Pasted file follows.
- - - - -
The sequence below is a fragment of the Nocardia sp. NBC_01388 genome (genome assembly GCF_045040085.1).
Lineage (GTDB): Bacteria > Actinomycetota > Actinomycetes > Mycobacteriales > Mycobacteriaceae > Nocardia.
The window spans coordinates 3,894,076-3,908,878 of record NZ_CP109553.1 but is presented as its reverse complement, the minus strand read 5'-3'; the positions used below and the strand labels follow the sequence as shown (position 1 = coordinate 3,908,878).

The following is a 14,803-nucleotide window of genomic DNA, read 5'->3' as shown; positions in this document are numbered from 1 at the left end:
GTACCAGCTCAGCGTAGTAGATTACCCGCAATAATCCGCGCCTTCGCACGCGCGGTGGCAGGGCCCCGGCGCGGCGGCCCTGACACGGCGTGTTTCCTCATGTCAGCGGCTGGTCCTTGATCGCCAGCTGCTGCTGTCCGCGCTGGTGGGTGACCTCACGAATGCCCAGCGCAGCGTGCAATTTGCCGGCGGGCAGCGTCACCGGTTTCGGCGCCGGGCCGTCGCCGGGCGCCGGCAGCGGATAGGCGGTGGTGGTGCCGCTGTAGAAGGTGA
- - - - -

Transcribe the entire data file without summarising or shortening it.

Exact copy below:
The sequence below is a fragment of the Nocardia sp. NBC_01388 genome (genome assembly GCF_045040085.1).
Lineage (GTDB): Bacteria > Actinomycetota > Actinomycetes > Mycobacteriales > Mycobacteriaceae > Nocardia.
The window spans coordinates 3,894,076-3,908,878 of record NZ_CP109553.1 but is presented as its reverse complement, the minus strand read 5'-3'; the positions used below and the strand labels follow the sequence as shown (position 1 = coordinate 3,908,878).

The following is a 14,803-nucleotide window of genomic DNA, read 5'->3' as shown; positions in this document are numbered from 1 at the left end:
GTACCAGCTCAGCGTAGTAGATTACCCGCAATAATCCGCGCCTTCGCACGCGCGGTGGCAGGGCCCCGGCGCGGCGGCCCTGACACGGCGTGTTTCCTCATGTCAGCGGCTGGTCCTTGATCGCCAGCTGCTGCTGTCCGCGCTGGTGGGTGACCTCACGAATGCCCAGCGCAGCGTGCAATTTGCCGGCGGGCAGCGTCACCGGTTTCGGCGCCGGGCCGTCGCCGGGCGCCGGCAGCGGATAGGCGGTGGTGGTGCCGCTGTAGAAGGTGA